Fuel Labs claims to be the world’s fastest modular execution layer with high security, flexible throughput, scalability solutions, and a focus on a superior developer experience. John Adler, who designed optimistic rollups, and the Fuel team developed a high-performance alternative to the EVM (Ethereum virtual machine) called FuelVM, which can be deployed as a Layer 2 rollup or L1 on any blockchain. The FuelVM is designed to scale by parallelized execution based on a strict access list and UTXOs. They are creating the FuelVM to address the current issues of state bloat, dynamic multi-resource pricing, native asset systemization, and centralization of the sequencer role. They are also building Sway, a high-level language inspired by Rust, to empower developers to write reliable and efficient smart contracts.
John Adler, Co-Founder of Fuel and Celestia Labs, joined us for an AMA on October 7th.
vVv: Before we jump into Fuel, please give us a quick overview of your background and journey in the blockchain space.
John: I was doing my graduate studies at the University of Toronto, and my advisor was involved in the early days of Ethereum so he would introduce students to the concept of blockchain and Ethereum. One day I was walking with my research group, and they began speaking about how Ethereum had tripled in price from 30 cents to $1. I had no idea what this was back then, so I started looking into it. The thing that really interested me about Ethereum was the heavy relationship with compilers and virtual machines. Coincidentally, this was a side passion of mine and one that I still needed to research formally while at the university.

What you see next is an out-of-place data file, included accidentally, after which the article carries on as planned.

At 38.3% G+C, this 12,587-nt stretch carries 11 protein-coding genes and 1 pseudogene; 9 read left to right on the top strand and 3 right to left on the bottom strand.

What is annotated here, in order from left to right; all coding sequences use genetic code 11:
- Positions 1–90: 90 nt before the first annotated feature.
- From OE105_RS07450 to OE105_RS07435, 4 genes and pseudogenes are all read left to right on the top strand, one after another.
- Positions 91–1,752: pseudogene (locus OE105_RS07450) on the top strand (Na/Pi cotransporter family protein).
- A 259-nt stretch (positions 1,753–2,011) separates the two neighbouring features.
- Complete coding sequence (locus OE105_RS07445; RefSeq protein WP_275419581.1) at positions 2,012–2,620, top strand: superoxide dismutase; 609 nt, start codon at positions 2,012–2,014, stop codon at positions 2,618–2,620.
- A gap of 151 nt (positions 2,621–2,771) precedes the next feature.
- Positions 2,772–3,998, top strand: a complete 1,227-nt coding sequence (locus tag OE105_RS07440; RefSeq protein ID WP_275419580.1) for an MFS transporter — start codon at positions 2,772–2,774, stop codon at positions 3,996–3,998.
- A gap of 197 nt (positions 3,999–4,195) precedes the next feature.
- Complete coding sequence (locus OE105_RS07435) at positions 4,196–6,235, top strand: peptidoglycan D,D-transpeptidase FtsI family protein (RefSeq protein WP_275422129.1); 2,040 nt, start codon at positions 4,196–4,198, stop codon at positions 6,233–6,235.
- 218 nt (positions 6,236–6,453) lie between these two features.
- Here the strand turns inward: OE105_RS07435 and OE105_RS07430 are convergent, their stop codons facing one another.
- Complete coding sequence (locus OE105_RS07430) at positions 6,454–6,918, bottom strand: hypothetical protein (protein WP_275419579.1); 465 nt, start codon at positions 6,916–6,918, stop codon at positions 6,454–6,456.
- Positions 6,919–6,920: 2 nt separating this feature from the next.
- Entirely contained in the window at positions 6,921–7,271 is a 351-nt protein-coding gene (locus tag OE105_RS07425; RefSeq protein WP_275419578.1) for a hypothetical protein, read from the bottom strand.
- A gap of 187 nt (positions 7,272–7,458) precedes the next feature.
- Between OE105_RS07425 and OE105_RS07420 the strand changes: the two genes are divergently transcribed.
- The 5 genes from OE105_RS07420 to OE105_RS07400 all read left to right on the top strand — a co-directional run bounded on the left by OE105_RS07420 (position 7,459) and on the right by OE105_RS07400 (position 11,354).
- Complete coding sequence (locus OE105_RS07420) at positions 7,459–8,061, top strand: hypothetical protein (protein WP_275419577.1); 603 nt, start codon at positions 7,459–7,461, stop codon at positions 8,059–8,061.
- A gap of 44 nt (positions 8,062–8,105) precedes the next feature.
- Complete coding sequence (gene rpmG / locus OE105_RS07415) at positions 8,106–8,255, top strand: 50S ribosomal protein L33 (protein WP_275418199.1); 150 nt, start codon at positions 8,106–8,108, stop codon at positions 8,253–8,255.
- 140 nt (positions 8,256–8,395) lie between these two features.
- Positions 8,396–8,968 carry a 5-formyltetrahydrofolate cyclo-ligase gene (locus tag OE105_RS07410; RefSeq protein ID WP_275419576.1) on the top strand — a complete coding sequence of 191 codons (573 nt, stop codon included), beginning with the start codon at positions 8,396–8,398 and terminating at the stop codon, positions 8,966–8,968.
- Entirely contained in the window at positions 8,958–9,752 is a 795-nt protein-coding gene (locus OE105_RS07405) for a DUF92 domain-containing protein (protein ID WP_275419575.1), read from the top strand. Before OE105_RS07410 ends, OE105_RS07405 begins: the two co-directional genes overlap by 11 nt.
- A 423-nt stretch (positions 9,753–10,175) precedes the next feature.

A few years later, I decided to leave my graduate studies and join Consensus to do research on Layer 2 scalability. There I met Mustafa, one of my Co-founders at Celestial Labs, and read his papers on fraud proofs and laser ledgers which inspired me to propose the first public design of optimistic rollups. From there, we wanted to see how far we could scale Ethereum, which led to the inception of Fuel Labs.
vVv: Most people see Layer 2 rollups only as a solution to scale, optimize throughput, and to lower fees. However, Fuel Labs goes far beyond this idea by expanding the base functionality of Ethereum. Could you introduce Fuel as a modular execution layer and explain how it’s different compared to other Layer 2 rollups?